WHO chief calls booster distribution ‘scandal’ as poorer countries wait for doses

The head of the World Health Organization (WHO) called the distribution of booster COVID-19 vaccines a “scandal that must stop now” on Friday as poorer countries continue to wait for the initial doses.

Director-General Tedros Adhanom Ghebreyesus criticized countries with the “highest vaccine coverage” at a WHO briefing for collecting extra doses of vaccine and giving priority to giving their citizens third and fourth doses rather than getting vulnerable populations in other nations vaccinated.

“This is a scandal that needs to stop now,” he said.

In fact, he cited data that six times more booster doses are administered globally than initial doses in low-income countries.

“It makes no sense to give boosters to healthy adults or to vaccinate children when health professionals, the elderly and other high-risk groups around the world are still waiting for their first dose,” he added, noting that immunocompromised people are an exception.

Tedros also pointed out that countries need other measures against coronavirus in addition to vaccines, saying, “No country can simply vaccinate itself out of the pandemic.”

The WHO has consistently pushed back against the need for booster shots as countries like the United States have pushed forward and opened the third and fourth doses to a growing number of people.

In the United States, certain mRNA vaccine recipients and all Johnson & Johnson recipients have been approved to receive boosters at least six months and at least two months after their last shot, respectively.

Children ages 5 to 11 were also eligible for the Pfizer vaccine earlier this month, and the Biden administration has said the United States has enough doses for all 28 million in that age group to be vaccinated.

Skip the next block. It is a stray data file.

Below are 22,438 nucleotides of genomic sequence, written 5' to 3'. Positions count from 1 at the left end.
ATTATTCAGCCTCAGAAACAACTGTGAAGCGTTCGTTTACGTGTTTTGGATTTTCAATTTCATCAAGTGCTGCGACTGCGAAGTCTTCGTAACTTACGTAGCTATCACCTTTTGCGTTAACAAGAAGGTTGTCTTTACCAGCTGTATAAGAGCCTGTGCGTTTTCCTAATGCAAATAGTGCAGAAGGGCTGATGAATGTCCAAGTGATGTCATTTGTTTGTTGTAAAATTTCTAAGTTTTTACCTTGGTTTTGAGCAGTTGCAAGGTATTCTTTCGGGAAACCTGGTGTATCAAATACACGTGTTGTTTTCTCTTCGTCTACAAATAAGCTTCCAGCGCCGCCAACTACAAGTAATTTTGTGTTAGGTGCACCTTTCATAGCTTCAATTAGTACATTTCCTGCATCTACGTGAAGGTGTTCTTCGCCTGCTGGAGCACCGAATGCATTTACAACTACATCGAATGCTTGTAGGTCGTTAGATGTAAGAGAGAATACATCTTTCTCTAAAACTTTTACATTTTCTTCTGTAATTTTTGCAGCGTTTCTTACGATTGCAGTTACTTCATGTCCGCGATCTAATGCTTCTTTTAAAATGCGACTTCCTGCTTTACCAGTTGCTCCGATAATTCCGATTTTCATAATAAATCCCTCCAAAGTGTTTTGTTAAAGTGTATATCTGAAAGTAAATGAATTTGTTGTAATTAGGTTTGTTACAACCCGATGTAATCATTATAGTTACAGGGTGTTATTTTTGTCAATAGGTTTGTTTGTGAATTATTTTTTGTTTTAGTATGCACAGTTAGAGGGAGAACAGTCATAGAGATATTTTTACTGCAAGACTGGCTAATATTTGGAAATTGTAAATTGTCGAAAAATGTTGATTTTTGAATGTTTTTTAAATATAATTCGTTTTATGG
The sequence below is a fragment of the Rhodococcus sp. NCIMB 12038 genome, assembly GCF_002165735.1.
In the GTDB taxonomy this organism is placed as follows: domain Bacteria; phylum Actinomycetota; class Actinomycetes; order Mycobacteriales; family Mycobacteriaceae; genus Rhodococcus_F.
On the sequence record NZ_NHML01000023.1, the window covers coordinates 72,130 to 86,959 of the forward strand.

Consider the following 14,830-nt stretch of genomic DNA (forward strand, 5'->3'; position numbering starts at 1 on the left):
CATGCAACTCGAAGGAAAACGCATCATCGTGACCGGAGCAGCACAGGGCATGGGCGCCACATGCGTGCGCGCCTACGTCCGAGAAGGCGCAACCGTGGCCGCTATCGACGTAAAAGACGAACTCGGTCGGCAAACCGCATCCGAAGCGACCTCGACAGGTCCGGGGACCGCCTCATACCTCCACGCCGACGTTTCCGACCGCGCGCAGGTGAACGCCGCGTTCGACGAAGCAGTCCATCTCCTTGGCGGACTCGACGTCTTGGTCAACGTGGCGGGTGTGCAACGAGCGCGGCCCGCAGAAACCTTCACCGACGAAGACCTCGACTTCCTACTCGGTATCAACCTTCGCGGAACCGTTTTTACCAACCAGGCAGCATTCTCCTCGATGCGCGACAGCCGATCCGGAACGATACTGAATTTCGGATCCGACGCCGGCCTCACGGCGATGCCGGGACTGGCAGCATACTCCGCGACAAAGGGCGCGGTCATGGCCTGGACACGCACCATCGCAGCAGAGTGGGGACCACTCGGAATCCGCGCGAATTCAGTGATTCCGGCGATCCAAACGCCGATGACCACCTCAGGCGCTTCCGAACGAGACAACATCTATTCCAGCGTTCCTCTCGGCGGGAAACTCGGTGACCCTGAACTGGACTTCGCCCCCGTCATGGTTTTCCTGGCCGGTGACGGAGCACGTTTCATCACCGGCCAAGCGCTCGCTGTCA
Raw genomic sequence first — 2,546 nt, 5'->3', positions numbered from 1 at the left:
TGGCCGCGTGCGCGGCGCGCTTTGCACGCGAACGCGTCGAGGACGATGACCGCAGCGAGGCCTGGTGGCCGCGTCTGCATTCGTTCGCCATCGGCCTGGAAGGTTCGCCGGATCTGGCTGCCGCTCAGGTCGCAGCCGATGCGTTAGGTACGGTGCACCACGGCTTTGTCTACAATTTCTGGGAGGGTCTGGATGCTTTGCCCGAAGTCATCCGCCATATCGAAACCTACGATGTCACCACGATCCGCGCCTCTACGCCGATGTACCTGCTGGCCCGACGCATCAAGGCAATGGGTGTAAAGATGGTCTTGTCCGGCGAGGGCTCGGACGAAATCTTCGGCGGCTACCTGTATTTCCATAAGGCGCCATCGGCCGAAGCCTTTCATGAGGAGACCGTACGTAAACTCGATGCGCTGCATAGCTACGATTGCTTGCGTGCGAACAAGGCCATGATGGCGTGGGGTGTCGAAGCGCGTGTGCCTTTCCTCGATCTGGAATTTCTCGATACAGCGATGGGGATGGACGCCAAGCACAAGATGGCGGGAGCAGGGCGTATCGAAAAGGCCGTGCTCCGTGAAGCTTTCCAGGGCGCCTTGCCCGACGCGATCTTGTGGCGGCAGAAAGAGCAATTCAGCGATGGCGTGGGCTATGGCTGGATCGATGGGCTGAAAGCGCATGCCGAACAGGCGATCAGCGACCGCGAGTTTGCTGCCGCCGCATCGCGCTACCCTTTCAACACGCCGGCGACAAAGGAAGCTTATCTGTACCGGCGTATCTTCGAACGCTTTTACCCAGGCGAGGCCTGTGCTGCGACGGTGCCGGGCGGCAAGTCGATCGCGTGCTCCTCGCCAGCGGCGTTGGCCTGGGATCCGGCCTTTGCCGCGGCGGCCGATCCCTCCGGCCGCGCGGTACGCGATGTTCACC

Meanwhile, other countries are struggling to get high-risk populations their first shot. To achieve the WHO goal of vaccinating 40 percent of the population in each country by the end of 2021, the world needs an additional 550 million doses, Tedros said.

Progress has been made through the COVAX program, led by Gavi, WHO and the Coalition for Epidemic Preparedness Innovation, which has shipped nearly 500 million doses to 144 countries and territories.

As of Thursday, at least 40 percent of the total global population is considered fully vaccinated – but that figure includes only 2.4 percent in low-income countries, according to A campaign.

Secretary of State Antony BlinkAntony BlinkenBlinken takes on the first trip to Africa, as the top US diplomat Ukrainian diplomat warns that Russia may be looking to ‘move further’ into the country. US begins first joint naval exercise with Israel, UAE, Bahrain MORE announced Wednesday that the United States is working with COVAX to issue single-dose Johnson & Johnson vaccines to those living in conflict zones. The United States has committed more than 1 billion doses as donations.

But at the same time, the pressure is mounting on the administration to approve booster shots for the remaining U.S. adult population, as breakthrough cases have become more prevalent in the midst of the highly transferable delta variant.

Nevertheless, studies have repeatedly shown that the risk of hospitalization and death is much lower among those who received the first vaccine than among the unvaccinated. Recent research suggests that boosters further increase this protection.


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